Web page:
There has been continual research and upgrades in the quality and life of oils, lubricants, and hydraulic fluids. “The Holy Grail, if you will, for oils, lubricants, and hydraulic fluids is to be able to use them forever without having to change them. Organizations are continuously researching different ways to improve the performance of oils, lubricants, and hydraulic fluids so they can be used longer and require less maintenance.”
Having a solid understanding of contamination control and filtration is essential for getting the maximum life out of oils, lubricants, and hydraulic fluids and this benefits the entire system over time, said Michael.
“The limiting factor in fluid life oftentimes is the contamination that can occur to the fluid. If a fluid becomes contaminated, either with water, dirt, or wear debris, it may be necessary to change the fluid and refresh the system with new fluid.
“Contamination is one of the potential drivers for the end of life for a hydraulic fluid,” pointed out Michael. “In a hydraulic system, the fluid transmits the power. For the power transmission to take place, the fluid must be maintained within what is called a pressure envelope — the pumps, hoses, valves, cylinders, etc., that are actually transmitting power and doing the work of the machine. To keep the fluid contained in the pressure envelope, it is necessary to have very tight gap control in the moving components within the hydraulic system.”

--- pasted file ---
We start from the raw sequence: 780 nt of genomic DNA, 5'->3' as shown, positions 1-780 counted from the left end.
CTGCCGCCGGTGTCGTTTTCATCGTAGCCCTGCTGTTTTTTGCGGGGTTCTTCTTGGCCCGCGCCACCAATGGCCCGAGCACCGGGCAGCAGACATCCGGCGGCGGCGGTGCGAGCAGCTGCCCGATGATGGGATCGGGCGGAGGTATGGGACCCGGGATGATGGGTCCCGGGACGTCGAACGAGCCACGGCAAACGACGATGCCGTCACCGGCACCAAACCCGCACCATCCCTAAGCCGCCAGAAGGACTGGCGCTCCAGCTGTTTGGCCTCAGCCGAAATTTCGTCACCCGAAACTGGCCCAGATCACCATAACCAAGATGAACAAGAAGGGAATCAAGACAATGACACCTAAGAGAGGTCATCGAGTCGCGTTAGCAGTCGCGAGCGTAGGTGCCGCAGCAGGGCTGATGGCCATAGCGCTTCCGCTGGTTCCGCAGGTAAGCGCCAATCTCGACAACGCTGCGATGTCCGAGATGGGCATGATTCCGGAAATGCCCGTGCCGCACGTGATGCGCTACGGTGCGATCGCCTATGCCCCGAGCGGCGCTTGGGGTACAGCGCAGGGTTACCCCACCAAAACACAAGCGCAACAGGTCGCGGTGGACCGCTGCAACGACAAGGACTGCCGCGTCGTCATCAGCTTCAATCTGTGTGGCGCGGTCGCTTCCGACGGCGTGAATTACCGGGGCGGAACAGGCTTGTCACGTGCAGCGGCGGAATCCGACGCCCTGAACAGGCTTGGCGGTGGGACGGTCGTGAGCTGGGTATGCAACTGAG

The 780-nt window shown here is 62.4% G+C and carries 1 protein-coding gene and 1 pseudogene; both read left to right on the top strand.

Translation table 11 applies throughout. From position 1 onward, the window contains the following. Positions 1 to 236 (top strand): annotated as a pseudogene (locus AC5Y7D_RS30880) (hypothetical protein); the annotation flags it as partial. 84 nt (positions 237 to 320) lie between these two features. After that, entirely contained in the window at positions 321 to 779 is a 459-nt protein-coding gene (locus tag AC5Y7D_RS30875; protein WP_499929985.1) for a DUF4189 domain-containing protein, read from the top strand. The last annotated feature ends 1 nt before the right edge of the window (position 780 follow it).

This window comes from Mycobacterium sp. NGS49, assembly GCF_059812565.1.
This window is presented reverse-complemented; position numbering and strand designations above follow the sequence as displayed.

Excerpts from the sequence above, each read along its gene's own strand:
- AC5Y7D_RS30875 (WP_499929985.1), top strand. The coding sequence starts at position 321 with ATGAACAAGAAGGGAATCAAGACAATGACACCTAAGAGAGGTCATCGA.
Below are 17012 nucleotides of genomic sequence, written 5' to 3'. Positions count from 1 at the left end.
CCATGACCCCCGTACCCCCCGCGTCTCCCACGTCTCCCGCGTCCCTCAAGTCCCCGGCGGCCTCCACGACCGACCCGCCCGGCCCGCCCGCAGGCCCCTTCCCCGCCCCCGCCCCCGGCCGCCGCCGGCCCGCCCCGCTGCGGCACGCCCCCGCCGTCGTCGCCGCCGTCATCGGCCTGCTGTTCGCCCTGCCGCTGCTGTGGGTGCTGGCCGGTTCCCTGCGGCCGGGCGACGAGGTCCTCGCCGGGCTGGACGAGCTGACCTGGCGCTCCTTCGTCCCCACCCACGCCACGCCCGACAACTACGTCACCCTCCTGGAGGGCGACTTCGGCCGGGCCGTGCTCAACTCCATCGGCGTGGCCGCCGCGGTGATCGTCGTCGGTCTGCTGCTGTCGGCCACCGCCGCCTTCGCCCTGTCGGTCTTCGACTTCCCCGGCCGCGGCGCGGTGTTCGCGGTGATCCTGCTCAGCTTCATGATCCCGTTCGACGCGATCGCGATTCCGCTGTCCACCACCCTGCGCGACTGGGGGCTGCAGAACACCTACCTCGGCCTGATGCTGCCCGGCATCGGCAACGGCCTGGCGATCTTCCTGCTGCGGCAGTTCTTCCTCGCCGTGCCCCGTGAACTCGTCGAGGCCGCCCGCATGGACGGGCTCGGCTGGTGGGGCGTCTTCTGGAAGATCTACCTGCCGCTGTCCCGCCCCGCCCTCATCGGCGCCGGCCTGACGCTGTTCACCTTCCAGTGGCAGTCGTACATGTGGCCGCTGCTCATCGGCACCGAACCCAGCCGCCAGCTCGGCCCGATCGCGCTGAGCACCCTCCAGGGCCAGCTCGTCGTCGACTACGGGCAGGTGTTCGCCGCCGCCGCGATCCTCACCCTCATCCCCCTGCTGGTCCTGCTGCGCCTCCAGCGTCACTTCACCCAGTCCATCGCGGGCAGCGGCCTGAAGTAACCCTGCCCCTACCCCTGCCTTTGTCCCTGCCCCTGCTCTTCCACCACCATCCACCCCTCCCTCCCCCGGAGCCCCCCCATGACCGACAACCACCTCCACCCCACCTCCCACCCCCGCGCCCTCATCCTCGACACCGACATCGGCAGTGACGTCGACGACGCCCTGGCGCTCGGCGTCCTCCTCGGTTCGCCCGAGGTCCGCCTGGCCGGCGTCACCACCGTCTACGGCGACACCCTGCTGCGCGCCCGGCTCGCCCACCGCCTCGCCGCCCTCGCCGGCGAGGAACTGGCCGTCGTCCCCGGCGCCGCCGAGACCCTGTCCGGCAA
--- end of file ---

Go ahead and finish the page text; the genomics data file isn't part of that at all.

By way of example, the gaps between the cylinder, pistons, and cylinder bore in a pump, or between the spool and the manifold in a valve, must be maintained very tightly, otherwise, there is gap flow that occurs, he said. Gap flows are undesirable because they diminish productivity and generate heat. To maintain these critical gaps in the moving areas of the hydraulic system, the fluid must be very clean.
“In most other lubricating systems, the lubricant is not transmitting the power and is not encapsulated within a pressure envelope,” he said. “The cleanliness requirements for gear oils, engine oils, automatic transmission fluids, and compressor oils are relatively lenient because these applications operate at lower pressures and control of gap flow is less.”